Sequences from previously designed toehold switches were downloaded from Green et al. (2014). Toehold switch number 1 from table S3 was selected for further modeling because it provided the highest ON/OFF ratio. Its sequence was used to generate a secondary structure with NUPACK (Zadeh et al., 2011) with the rna1995 parameters (Serra & Turner, 1995; Zuker, 2003; Dirks & Pierce, 2003) and a temperature of 37 °C. Later, the sequence and the predicted secondary structure were submitted to the RNAComposer online server (Popenda et al., 2012; Purzycka et al., 2015) to obtain a 3D model. The quality of the 3D model was validated with MOLProbity (Chen et al., 2010) (Table S1). The 3D structure of the toehold switch was introduced in a square water box (146 Å × 146 Å × 146 Å) using the online CHARMM-GUI server (Jo et al., 2008; Lee et al., 2016) with a salt concentration of 0.15 M NaCl. Energy minimization was performed using an NPT equilibration at a constant temperature of 298.15 K. Molecular dynamics simulations were run with the NAMD simulation engine (Phillips et al., 2005) with explicit solvent and periodic boundary conditions for a total length of 40 ns using the CHARMM36 force field and the TIP3P water model.

Molecular dynamics simulations (Video S1) were analyzed using VMD (Humphrey, Dalke & Schulten, 1996). The stability of the hairpin of the toehold riboswitch was evaluated by measuring the persistence of hydrogen bonds throughout the simulation. The percentage of frames in the simulation in which a hydrogen bond is detected (occupancy) was measured using VMD with a distance cut-off of 3 Å and an angle cut-off of 20°. Hydrogen bonds were classified as either canonical (if they appear in the desired secondary structure) or non-canonical (if they do not).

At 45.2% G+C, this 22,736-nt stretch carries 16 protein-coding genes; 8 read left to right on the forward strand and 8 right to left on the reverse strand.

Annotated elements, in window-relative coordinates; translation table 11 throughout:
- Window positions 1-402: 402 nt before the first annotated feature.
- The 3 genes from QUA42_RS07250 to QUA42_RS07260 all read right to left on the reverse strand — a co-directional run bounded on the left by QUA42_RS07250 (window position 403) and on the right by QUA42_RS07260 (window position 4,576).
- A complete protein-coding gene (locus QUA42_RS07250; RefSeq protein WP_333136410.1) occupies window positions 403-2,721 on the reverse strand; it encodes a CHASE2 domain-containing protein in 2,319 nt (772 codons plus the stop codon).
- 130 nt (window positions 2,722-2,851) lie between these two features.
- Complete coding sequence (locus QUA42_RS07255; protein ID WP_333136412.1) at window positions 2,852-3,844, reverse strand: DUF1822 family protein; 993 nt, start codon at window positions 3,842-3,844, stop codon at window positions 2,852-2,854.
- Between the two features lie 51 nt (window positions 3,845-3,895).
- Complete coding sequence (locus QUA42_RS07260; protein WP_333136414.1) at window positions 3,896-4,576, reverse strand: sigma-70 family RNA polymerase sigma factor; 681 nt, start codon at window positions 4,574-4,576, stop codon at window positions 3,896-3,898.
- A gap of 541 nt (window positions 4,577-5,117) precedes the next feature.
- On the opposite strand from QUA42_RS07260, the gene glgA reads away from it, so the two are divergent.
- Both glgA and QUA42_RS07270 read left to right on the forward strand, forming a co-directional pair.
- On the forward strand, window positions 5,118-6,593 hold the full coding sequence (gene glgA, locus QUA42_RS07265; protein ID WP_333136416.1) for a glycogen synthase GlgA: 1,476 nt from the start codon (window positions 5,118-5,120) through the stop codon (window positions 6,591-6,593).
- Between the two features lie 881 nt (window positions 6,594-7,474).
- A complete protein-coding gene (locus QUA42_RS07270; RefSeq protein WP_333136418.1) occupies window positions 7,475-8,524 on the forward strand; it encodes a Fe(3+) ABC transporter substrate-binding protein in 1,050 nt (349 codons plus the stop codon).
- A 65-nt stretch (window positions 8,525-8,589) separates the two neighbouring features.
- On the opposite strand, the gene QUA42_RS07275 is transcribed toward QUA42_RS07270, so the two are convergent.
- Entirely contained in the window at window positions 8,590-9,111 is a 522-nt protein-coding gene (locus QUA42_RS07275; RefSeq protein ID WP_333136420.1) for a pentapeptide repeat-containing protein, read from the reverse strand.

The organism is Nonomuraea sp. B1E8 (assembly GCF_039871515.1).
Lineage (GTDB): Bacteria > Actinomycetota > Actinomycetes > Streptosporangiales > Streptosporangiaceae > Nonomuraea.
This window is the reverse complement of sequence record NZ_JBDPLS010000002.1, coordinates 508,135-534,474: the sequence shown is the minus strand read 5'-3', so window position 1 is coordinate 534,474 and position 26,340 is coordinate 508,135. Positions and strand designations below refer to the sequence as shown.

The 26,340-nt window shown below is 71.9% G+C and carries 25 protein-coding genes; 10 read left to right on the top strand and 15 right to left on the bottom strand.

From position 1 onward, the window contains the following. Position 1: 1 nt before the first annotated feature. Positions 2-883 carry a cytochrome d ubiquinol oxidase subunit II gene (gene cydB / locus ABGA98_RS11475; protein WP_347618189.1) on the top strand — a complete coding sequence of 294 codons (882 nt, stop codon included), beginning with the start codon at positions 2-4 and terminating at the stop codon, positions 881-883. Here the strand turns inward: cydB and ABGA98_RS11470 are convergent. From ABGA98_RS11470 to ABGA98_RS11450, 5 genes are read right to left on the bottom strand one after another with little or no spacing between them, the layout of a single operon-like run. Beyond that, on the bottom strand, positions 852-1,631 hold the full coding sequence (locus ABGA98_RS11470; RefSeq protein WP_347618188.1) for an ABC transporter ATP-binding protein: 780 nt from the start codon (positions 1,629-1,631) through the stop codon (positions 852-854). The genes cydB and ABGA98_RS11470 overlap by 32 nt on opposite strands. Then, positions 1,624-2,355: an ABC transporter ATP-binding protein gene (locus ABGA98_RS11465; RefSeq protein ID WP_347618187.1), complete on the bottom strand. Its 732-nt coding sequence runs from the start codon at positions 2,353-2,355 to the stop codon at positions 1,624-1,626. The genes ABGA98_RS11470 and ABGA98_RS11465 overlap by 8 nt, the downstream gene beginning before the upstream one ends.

Designing toehold switches with Toeholder

In parallel to the molecular dynamics, an automated workflow to design and test toehold switches was created to accelerate those processes. The Toeholder software is publicly available on GitHub at As of publication, it is the first iteration of the program built on the observations of Green et al. (2014).

The Toeholder workflow for designing toehold switches is shown in Fig. 2. Briefly, Toeholder receives a target gene and other parameters (length of trigger region bound to target, length of trigger in hairpin, reporter gene sequence) as input that will be used to perform a sliding window scan of the target sequence. The sliding window is used to determine the trigger sequence, that is, the complement of the intended target sequence. Afterwards, the sequence that will close the hairpin is added as the complement of the second part of the trigger sequence. The loop and linker regions are taken from the sequence of toehold 1 from table S3 from Green et al. (2014). Once the candidate toehold for that window has been produced, the sliding window advances by one nucleotide. Toeholder produces potential switches for candidates along the entire length of the target gene.